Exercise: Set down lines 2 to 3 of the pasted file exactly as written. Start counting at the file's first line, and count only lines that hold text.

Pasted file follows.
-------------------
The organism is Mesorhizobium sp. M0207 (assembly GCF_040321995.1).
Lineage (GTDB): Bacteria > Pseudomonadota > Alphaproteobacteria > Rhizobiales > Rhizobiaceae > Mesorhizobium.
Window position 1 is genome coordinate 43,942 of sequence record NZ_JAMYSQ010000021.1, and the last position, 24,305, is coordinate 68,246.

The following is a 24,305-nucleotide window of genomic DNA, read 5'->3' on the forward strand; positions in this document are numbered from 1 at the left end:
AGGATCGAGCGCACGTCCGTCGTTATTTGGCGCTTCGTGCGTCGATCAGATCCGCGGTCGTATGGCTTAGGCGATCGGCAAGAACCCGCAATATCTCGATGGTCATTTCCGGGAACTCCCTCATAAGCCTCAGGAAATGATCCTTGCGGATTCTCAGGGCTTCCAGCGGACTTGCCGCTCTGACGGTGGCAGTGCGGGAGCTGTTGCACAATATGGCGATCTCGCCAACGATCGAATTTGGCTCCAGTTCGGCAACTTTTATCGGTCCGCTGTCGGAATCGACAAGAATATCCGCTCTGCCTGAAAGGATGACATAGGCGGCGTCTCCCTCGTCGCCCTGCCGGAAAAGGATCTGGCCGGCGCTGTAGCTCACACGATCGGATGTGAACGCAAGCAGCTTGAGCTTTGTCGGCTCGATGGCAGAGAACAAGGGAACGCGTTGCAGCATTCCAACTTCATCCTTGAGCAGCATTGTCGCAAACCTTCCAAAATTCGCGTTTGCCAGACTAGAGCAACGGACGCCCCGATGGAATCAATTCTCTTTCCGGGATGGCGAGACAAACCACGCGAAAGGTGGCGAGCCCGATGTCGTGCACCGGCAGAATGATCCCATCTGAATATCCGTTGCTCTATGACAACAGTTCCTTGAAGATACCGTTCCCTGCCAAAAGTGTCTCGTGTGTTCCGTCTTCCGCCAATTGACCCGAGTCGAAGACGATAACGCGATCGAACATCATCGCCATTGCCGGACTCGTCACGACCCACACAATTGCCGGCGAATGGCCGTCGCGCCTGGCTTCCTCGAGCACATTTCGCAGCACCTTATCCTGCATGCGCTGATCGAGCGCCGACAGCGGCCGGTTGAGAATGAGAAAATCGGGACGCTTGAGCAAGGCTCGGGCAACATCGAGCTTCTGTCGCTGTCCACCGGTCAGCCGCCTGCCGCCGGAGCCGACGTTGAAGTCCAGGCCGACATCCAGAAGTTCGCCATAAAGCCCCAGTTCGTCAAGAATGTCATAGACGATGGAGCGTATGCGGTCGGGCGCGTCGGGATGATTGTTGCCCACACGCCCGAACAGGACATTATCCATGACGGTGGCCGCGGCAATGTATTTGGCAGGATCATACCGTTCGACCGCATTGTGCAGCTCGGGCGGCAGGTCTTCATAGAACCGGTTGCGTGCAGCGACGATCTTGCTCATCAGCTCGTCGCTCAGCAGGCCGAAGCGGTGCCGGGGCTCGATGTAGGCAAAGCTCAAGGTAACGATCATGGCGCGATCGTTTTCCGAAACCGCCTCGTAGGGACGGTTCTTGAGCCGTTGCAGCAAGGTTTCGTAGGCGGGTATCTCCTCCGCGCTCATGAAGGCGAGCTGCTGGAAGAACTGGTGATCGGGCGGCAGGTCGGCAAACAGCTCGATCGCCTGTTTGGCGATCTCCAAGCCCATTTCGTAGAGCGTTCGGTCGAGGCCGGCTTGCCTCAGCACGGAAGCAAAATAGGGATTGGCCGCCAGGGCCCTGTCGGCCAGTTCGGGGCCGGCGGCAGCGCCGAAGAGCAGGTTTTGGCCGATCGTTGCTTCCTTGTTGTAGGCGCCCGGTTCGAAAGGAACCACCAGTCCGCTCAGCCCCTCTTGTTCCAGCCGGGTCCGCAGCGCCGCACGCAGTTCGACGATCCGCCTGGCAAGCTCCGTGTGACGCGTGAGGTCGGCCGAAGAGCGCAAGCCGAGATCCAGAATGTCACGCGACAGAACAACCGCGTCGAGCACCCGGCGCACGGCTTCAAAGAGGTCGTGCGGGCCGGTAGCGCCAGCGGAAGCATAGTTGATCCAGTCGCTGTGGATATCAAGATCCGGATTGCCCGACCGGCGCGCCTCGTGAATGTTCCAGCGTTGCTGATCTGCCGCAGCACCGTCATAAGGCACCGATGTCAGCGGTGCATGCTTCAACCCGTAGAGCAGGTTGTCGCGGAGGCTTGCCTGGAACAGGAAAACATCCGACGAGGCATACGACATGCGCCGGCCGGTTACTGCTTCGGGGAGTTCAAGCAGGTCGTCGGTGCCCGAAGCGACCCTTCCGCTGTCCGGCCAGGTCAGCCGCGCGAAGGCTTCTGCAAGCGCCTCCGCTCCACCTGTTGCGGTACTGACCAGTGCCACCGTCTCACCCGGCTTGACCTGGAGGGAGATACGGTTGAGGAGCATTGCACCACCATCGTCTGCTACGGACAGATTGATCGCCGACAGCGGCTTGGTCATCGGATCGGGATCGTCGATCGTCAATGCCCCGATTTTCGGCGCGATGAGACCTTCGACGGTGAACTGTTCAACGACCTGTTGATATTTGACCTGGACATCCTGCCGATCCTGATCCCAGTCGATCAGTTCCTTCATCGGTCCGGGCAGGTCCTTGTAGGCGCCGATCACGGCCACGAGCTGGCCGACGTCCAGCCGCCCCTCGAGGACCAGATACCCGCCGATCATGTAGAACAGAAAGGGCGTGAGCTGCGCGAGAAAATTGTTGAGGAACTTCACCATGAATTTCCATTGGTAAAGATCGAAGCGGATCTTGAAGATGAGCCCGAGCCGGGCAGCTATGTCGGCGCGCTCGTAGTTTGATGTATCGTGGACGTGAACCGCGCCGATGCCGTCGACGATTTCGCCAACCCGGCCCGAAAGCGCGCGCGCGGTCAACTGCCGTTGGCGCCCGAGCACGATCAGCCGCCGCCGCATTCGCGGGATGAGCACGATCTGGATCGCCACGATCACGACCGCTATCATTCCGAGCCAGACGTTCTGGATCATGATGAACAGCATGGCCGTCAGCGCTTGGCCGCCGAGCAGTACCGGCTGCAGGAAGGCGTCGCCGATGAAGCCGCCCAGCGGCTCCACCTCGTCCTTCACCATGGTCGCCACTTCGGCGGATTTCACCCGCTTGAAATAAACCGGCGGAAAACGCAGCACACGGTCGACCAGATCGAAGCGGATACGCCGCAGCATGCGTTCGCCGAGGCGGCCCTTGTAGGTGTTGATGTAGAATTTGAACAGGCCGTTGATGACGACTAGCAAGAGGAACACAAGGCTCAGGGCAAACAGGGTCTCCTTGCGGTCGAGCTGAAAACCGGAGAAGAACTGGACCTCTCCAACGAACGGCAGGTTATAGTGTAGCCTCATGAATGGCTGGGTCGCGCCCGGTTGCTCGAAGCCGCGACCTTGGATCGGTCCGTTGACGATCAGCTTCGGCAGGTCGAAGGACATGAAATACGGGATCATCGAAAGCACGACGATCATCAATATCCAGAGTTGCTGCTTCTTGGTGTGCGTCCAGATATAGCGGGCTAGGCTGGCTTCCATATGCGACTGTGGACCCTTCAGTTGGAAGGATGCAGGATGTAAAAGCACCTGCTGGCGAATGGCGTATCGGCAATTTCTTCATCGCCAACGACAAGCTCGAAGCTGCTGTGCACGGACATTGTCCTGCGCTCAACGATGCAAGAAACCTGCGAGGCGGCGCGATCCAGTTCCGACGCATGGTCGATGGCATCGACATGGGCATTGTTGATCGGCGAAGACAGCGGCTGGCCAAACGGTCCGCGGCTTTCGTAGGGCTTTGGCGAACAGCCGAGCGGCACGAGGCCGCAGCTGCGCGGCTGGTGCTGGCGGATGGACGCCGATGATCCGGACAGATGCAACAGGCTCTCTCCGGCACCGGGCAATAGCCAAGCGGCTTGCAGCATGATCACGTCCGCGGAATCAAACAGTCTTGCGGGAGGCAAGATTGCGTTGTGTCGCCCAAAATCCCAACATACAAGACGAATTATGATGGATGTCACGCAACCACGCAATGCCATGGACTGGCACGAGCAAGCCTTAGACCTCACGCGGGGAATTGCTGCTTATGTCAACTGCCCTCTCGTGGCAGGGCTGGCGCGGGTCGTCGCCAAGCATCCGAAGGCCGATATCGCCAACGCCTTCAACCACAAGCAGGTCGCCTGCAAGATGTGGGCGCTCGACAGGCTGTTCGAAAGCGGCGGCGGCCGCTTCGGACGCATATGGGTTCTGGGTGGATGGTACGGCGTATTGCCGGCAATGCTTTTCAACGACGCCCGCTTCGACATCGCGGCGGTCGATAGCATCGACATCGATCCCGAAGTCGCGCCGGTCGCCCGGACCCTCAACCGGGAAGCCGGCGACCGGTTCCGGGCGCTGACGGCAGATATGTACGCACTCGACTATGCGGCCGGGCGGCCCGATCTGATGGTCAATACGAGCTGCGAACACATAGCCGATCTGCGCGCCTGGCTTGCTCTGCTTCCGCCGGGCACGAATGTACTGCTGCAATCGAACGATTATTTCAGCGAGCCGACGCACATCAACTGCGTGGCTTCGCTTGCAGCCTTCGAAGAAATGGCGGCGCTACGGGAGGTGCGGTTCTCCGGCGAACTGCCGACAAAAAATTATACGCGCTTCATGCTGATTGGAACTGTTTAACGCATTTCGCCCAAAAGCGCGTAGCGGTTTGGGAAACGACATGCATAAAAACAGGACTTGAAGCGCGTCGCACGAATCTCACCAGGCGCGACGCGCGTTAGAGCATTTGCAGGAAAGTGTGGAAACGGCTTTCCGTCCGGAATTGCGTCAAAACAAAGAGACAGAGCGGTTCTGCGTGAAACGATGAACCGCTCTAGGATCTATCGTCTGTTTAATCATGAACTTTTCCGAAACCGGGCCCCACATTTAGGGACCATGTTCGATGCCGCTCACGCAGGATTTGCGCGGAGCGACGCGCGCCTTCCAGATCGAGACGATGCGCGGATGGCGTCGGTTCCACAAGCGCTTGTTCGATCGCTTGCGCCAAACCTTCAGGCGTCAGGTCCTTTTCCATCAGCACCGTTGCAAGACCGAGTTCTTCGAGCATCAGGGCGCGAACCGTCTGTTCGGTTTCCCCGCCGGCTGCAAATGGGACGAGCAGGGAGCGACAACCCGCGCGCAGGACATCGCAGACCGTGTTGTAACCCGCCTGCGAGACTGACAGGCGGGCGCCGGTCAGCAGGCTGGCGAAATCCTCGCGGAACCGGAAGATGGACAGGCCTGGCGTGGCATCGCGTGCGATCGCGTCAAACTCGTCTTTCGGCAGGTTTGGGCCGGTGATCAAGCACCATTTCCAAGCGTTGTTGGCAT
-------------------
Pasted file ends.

Lineage (GTDB): Bacteria > Pseudomonadota > Alphaproteobacteria > Rhizobiales > Rhizobiaceae > Mesorhizobium.
Window position 1 is genome coordinate 43,942 of sequence record NZ_JAMYSQ010000021.1, and the last position, 24,305, is coordinate 68,246.